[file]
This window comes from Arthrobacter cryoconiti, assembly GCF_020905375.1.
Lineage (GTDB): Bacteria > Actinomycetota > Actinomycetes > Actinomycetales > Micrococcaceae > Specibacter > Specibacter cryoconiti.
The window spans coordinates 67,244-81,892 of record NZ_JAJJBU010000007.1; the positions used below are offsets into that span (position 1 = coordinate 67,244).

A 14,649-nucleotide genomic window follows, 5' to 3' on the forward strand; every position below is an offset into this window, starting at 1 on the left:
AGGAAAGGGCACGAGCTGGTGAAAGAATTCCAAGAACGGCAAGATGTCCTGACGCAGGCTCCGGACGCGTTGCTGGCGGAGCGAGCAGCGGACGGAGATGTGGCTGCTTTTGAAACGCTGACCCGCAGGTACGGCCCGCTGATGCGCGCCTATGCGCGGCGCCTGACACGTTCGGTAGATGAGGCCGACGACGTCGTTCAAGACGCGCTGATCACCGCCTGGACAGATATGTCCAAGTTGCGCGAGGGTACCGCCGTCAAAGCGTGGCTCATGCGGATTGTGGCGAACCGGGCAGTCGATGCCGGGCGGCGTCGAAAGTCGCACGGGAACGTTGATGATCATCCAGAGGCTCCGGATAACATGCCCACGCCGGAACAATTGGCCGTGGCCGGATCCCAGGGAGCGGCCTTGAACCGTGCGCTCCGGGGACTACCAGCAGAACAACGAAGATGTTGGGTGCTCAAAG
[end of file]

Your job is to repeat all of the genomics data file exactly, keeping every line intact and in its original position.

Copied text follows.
This window comes from Arthrobacter cryoconiti, assembly GCF_020905375.1.
Lineage (GTDB): Bacteria > Actinomycetota > Actinomycetes > Actinomycetales > Micrococcaceae > Specibacter > Specibacter cryoconiti.
The window spans coordinates 67,244-81,892 of record NZ_JAJJBU010000007.1; the positions used below are offsets into that span (position 1 = coordinate 67,244).

A 14,649-nucleotide genomic window follows, 5' to 3' on the forward strand; every position below is an offset into this window, starting at 1 on the left:
AGGAAAGGGCACGAGCTGGTGAAAGAATTCCAAGAACGGCAAGATGTCCTGACGCAGGCTCCGGACGCGTTGCTGGCGGAGCGAGCAGCGGACGGAGATGTGGCTGCTTTTGAAACGCTGACCCGCAGGTACGGCCCGCTGATGCGCGCCTATGCGCGGCGCCTGACACGTTCGGTAGATGAGGCCGACGACGTCGTTCAAGACGCGCTGATCACCGCCTGGACAGATATGTCCAAGTTGCGCGAGGGTACCGCCGTCAAAGCGTGGCTCATGCGGATTGTGGCGAACCGGGCAGTCGATGCCGGGCGGCGTCGAAAGTCGCACGGGAACGTTGATGATCATCCAGAGGCTCCGGATAACATGCCCACGCCGGAACAATTGGCCGTGGCCGGATCCCAGGGAGCGGCCTTGAACCGTGCGCTCCGGGGACTACCAGCAGAACAACGAAGATGTTGGGTGCTCAAAG